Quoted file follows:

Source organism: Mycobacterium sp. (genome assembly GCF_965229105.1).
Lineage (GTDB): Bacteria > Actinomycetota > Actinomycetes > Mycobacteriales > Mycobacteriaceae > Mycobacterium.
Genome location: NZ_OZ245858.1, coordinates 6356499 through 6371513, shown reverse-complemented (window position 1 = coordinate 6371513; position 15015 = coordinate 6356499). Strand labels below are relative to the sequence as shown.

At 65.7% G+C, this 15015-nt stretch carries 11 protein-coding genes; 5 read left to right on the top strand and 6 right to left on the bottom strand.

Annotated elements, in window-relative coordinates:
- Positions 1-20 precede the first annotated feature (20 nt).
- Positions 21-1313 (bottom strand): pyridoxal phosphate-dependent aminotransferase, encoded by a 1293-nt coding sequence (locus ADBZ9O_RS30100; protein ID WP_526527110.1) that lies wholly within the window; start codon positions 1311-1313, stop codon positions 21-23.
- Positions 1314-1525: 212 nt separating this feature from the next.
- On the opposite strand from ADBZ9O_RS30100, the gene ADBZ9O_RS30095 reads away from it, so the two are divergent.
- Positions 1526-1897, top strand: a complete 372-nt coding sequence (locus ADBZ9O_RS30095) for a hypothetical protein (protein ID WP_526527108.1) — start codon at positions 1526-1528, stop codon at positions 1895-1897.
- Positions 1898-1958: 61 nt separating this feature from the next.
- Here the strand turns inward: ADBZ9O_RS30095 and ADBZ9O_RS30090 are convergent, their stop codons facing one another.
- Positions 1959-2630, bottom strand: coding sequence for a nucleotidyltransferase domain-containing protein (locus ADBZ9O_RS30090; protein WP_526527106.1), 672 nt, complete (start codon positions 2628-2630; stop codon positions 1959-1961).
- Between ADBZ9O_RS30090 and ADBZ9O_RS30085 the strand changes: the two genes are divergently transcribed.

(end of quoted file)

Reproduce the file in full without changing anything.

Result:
Source organism: Mycobacterium sp. (genome assembly GCF_965229105.1).
Lineage (GTDB): Bacteria > Actinomycetota > Actinomycetes > Mycobacteriales > Mycobacteriaceae > Mycobacterium.
Genome location: NZ_OZ245858.1, coordinates 6356499 through 6371513, shown reverse-complemented (window position 1 = coordinate 6371513; position 15015 = coordinate 6356499). Strand labels below are relative to the sequence as shown.

At 65.7% G+C, this 15015-nt stretch carries 11 protein-coding genes; 5 read left to right on the top strand and 6 right to left on the bottom strand.

Annotated elements, in window-relative coordinates:
- Positions 1-20 precede the first annotated feature (20 nt).
- Positions 21-1313 (bottom strand): pyridoxal phosphate-dependent aminotransferase, encoded by a 1293-nt coding sequence (locus ADBZ9O_RS30100; protein ID WP_526527110.1) that lies wholly within the window; start codon positions 1311-1313, stop codon positions 21-23.
- Positions 1314-1525: 212 nt separating this feature from the next.
- On the opposite strand from ADBZ9O_RS30100, the gene ADBZ9O_RS30095 reads away from it, so the two are divergent.
- Positions 1526-1897, top strand: a complete 372-nt coding sequence (locus ADBZ9O_RS30095) for a hypothetical protein (protein ID WP_526527108.1) — start codon at positions 1526-1528, stop codon at positions 1895-1897.
- Positions 1898-1958: 61 nt separating this feature from the next.
- Here the strand turns inward: ADBZ9O_RS30095 and ADBZ9O_RS30090 are convergent, their stop codons facing one another.
- Positions 1959-2630, bottom strand: coding sequence for a nucleotidyltransferase domain-containing protein (locus ADBZ9O_RS30090; protein WP_526527106.1), 672 nt, complete (start codon positions 2628-2630; stop codon positions 1959-1961).
- Between ADBZ9O_RS30090 and ADBZ9O_RS30085 the strand changes: the two genes are divergently transcribed.